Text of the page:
Kristy NuddsFeatures New Technology Production Business/Policy Canada
Canada now has an official day to celebrate agriculture – February 16, 2017.
Canada’s Agriculture Day is a “time to celebrate and draw a closer connection between Canadians, our food and the people who produce it,” according to its creator, Agriculture More than Ever
The day marks the first time the industry has dedicated a day to celebrating agriculture and the people in the industry. It was announced on June 1, the final day of the Canadian Centre for Food Integrity (CCFI) Public Trust Summit in Ottawa.
Candace Hill, manager of Agriculture More Than Ever, said in a release Canada’s Agriculture Day complements the industry-led initiative that has attracted more than 470 partner organizations and 2,100 individuals committed to creating positive perceptions of agriculture. Agriculture More Than Ever’s goal is to encourage those involved in agriculture to speak up and speak positively about the industry.
“It’s all about showing our love, pride and passion for an industry that puts food on our tables,” Hill says. “We want to give everyone the opportunity to have a voice in the conversation and celebrate the industry that feeds the world.”
“We all eat food yet many people don’t automatically make the connection between what’s on their plate and the commitment and care that goes into raising livestock, growing crops or processing food,” says Crystal Mackay, CEO of Farm & Food Care Canada, a national charity committed to building public trust and confidence in food and farming in Canada.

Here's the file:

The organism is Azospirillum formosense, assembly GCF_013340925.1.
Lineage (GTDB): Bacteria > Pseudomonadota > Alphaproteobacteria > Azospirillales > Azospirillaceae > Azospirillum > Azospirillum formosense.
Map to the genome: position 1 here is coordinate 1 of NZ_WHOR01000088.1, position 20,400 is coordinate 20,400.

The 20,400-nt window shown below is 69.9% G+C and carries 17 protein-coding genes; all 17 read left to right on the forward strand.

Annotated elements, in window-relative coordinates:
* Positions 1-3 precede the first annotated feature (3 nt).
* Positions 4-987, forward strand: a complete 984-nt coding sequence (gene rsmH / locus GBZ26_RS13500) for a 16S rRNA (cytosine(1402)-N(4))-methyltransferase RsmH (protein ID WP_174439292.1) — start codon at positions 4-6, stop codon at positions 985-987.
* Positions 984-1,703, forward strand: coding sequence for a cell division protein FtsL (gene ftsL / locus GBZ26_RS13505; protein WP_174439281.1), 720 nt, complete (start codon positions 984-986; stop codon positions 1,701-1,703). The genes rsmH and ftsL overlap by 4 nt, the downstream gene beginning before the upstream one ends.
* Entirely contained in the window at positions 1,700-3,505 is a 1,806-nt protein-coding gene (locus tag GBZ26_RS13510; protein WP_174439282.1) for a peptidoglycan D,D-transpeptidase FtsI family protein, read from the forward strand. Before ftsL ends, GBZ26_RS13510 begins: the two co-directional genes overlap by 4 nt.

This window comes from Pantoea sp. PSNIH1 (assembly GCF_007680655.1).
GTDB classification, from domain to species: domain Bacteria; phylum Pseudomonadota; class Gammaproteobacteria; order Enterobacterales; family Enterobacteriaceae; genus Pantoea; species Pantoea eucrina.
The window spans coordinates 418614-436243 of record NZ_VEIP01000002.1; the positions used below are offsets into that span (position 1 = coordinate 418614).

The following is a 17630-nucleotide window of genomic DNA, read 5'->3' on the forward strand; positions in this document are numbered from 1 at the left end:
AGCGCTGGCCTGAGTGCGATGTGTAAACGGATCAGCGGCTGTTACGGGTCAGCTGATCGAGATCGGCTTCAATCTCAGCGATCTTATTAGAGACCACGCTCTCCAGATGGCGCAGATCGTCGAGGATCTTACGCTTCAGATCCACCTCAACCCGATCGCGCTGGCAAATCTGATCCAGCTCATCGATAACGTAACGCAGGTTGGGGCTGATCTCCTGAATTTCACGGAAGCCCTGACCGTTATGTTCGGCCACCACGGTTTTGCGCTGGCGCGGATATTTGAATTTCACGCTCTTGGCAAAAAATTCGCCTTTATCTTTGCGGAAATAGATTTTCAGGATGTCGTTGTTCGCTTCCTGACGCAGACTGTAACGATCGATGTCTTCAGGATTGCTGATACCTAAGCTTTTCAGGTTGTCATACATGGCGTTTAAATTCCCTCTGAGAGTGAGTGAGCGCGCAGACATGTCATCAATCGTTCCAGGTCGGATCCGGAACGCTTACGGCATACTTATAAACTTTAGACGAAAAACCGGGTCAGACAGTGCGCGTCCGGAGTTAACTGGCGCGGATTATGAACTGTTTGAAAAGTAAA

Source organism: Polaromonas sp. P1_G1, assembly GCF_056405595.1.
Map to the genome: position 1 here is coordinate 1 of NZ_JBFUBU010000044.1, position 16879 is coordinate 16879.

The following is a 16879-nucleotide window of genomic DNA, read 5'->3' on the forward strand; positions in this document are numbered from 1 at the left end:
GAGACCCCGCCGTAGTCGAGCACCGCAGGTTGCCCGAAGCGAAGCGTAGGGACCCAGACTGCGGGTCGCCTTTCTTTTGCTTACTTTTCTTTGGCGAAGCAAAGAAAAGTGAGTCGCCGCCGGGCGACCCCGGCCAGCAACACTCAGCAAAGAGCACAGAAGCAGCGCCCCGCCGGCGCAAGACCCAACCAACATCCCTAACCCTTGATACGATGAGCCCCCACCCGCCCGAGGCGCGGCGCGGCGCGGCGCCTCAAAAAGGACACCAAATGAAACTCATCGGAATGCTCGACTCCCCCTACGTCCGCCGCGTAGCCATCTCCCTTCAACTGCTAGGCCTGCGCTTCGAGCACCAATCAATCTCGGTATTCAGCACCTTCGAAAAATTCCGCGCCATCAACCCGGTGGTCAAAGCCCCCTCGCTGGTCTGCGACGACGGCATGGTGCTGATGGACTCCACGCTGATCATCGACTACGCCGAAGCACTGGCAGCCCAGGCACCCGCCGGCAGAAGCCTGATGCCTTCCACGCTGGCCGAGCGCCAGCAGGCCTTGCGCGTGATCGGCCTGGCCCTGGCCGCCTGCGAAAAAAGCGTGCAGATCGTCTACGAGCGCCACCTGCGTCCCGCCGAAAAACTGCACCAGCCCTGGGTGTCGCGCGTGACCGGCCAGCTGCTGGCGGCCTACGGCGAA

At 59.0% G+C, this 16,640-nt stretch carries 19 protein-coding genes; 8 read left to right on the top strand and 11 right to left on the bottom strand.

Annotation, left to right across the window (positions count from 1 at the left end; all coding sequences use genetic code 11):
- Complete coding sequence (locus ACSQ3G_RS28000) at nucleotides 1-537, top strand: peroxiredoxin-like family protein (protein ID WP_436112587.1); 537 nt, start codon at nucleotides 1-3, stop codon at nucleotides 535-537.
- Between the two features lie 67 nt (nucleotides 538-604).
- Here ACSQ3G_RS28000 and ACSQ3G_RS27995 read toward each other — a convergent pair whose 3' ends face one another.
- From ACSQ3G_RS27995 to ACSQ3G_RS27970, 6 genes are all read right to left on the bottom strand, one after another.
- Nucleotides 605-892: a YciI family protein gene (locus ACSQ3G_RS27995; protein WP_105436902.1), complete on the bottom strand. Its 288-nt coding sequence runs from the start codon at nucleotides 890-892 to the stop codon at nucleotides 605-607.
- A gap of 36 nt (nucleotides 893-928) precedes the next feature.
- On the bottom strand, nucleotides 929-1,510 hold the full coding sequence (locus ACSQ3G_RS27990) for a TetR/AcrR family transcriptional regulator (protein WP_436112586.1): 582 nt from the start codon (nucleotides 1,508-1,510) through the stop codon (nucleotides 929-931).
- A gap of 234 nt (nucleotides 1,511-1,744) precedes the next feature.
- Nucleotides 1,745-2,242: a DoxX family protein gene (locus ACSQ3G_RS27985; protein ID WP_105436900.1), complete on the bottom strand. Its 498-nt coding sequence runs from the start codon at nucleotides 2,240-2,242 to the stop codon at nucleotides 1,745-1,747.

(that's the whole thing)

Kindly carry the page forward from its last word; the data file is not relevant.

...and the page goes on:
“Every link in the food production chain – from the farm to the grocery store and restaurant – plays a vital role in bringing food to your table every day,” says Mackay, whose group organized the summit. “Canada’s Agriculture Day is an opportunity to get involved, celebrate and be a part of the conversation about food and farming.”
Hill encourages the industry, organizations and individuals to come up with their own ideas and activities to promote and celebrate Canadian agriculture. Resources and ideas on how individuals and organizations can do that are available on the Canada’s Agriculture Day website, www.Agday.ca
It’s a much-needed initiative, particularly given the lack of understanding by consumers on how their food is produced. At the summit, CCFI released the results of a survey that showed 93 per cent of Canadians say they know little or nothing about farming.
That’s a staggering statistic, but there is some hope — the research also showed that two-thirds of Canadians want to know more about Canada’s food system and where there food comes from. “We see a big opportunity ahead of us,” Mackay said in a release. “The time is now to open up more dialogue and increase opportunities for credible conversations about our food in Canada.”
She says the new CCFI will serve as a “critical hub to help the Canadian food system better understand the public’s questions and concerns and determine how to bridge the gap that currently exists between farm gates and dinner plates.”
Farmers can also play a part. Although I’ve heard numerous farmers say they are not comfortable being a public relations spokesperson for their respective industries, opportunities do exist for “agvocacy” that allow a person to stay within his or her comfort zone. Check out the resources available at www.Agday.ca and visit www.foodintegrity.ca for more information on the CCFI and the key findings from the Canadian Public Trust research – it’s sure to inspire.
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